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 Vaccine Safety Basics
bullet Information for Parents
bullet Why It's Important to Monitor Vaccine Safety
bullet How Vaccines Are Tested and Monitored
bullet Common Questions
bullet Vaccine Safety Concerns
  bullet Human Papillomavirus (HPV) Vaccine
bullet MMR Vaccine
bullet Mercury and Vaccines (Thimerosal)
bullet Questions About Multiple Vaccines
bullet Questions About Vaccine Recalls
bullet Fainting (Syncope) After Vaccination
bullet Kawasaki Syndrome and RotaTeq Vaccine
bullet GBS and Menactra Meningococcal Vaccine
bullet Sudden Infant Death Syndrome
bullet Hepatitis B Vaccine and Concerns about Multiple Sclerosis
bullet History of Vaccine Safety

 Public Health Activities
bullet Vaccine Adverse Event Reporting System (VAERS)
bullet Vaccine Safety Datalink (VSD) Project
bullet Clinical Immunization Safety Assessment (CISA) Network
bullet Brighton Collaboration
bullet Vaccine Technology
bullet Emergency Preparedness
bullet Publications
bullet Scientific Agenda

Questions and Answers about HPV Vaccine Safety

What are the known side effects of the human papillomavirus (HPV) vaccine,  Gardasil?
The most common side effects are pain and redness where the shot is given (in the arm). About 1 person in 10 will get a mild fever. About 1 person in 30 will get itching where they got the shot. About 1 person in 60 will experience a moderate fever. These symptoms do not last long and go away on their own.

How was the safety of Gardasil studied before it was  licensed?
The safety of this vaccine was studied in 7 clinical trials before it was licensed. There were over 21,000 girls and women ages 9 through 26 in the clinical trials.

Who is in charge of monitoring the safety of vaccines in the U.S.?
Working with healthcare providers throughout the United States, two government agencies, the Food and Drug Administration (FDA) and the Centers for Disease Control and Prevention (CDC), monitor the safety of vaccines.

What is an "adverse event?"
An adverse event is a health problem that is reported after someone gets a vaccine or medicine. It may or may not have been caused by the vaccine or medicine. For example, the person might get a headache after getting a vaccine. This might be caused by the vaccine or it might be caused by something else.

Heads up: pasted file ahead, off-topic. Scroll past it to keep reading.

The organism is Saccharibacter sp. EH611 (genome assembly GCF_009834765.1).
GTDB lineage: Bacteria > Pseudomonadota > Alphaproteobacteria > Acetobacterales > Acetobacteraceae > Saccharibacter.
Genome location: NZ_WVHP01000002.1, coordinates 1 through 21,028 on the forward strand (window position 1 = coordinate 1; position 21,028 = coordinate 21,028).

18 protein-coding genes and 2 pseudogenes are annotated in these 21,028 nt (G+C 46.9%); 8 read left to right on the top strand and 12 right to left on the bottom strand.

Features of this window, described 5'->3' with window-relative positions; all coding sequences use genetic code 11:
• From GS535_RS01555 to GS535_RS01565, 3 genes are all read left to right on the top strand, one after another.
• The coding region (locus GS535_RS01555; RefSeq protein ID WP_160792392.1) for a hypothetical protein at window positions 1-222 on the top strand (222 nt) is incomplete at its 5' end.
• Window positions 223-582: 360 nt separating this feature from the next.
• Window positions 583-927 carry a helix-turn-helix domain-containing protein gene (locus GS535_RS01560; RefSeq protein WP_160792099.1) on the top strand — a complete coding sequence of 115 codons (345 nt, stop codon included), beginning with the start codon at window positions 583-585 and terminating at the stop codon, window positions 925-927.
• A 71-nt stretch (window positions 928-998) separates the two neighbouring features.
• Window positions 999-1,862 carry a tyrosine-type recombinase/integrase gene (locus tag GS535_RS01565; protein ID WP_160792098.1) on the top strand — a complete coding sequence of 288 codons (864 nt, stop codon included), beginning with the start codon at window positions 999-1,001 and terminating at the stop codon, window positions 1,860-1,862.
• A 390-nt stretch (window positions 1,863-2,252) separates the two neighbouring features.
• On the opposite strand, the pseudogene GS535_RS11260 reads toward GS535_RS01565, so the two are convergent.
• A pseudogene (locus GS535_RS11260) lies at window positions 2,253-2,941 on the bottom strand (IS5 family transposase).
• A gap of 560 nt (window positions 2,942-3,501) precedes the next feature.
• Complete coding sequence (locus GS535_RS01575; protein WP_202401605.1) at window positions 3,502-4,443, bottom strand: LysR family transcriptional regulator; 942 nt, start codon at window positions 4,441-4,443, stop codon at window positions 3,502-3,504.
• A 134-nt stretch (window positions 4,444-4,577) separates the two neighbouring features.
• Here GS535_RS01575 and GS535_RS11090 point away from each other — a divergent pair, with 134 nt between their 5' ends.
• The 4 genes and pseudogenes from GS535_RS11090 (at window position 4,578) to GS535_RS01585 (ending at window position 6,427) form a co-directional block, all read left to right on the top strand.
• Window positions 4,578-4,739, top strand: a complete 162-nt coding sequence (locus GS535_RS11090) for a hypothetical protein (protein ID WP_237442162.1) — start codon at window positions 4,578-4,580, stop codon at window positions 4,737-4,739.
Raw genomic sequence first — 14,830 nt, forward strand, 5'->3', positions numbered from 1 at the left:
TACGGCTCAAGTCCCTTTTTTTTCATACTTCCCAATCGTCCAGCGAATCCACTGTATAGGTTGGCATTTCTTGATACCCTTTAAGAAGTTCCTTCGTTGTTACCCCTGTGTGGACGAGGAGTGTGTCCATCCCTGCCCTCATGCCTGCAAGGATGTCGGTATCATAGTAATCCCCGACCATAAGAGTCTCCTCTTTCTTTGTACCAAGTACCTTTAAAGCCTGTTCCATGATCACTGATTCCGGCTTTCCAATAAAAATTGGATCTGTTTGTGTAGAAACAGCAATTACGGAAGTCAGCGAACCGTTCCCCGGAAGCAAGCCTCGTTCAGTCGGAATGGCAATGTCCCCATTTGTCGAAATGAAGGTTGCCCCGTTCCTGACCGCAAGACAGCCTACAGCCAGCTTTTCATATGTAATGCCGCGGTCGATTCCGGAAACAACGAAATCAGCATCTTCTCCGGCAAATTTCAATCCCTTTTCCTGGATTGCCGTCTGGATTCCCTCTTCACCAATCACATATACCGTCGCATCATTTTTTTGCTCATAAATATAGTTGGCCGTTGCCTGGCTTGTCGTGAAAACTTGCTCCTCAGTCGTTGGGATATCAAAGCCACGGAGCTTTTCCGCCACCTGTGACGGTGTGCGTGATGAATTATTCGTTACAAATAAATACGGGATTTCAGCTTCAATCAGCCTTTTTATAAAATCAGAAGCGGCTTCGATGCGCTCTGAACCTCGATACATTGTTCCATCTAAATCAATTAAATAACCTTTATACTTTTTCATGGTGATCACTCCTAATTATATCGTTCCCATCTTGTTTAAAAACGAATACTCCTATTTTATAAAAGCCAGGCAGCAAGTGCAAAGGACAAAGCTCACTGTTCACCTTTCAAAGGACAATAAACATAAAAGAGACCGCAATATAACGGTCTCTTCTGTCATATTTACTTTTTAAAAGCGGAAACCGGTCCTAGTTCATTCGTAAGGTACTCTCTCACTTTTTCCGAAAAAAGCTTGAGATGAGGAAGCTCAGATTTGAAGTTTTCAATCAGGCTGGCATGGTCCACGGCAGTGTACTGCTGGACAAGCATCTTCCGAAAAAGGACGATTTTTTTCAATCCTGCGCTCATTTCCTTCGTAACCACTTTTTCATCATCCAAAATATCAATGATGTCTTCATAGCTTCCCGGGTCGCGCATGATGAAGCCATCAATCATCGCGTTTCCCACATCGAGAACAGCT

How do the FDA and the CDC monitor the safety of vaccines after they are licensed?
There are 3 systems used  to monitor the safety of vaccines after they are licensed and being used in the U.S. These systems can monitor side effects already known to be caused by vaccines as well as detect rare side effects that were not identified during a vaccine's clinical trials.

  • The Vaccine Adverse Events Reporting System (VAERS) receives reports of possible vaccine side effects, called "adverse events" by regular, mail, fax, or through the web. Reports can be made by doctors, parents or family members, someone who got a vaccine, or by a manufacturer. Reports can be submitted at any time after someone gets a vaccine. This means a person can report a health problem that develops months or even years after they got a vaccine. All reports are reviewed by trained staff at both FDA  and CDC. VAERS can detect patterns in reports to show that a vaccine might be causing a possible side effect. It cannot be used to determine for sure if the vaccine really is causing a side effect.

  • The Vaccine Safety Datalink (VSD) Project is a project between CDC and 8 health care organizations. The goal of this project is to address gaps in knowledge about rare and serious side effects that may happen after someone gets a vaccine. The VSD can be used to study patterns in reports detected by VAERS and determine if a vaccine is causing a side effect.

  • The Clinical Immunization Safety Assessment (CISA) Network is a project between 6 academic centers in the U.S. which conduct research on adverse events that might be caused by vaccines.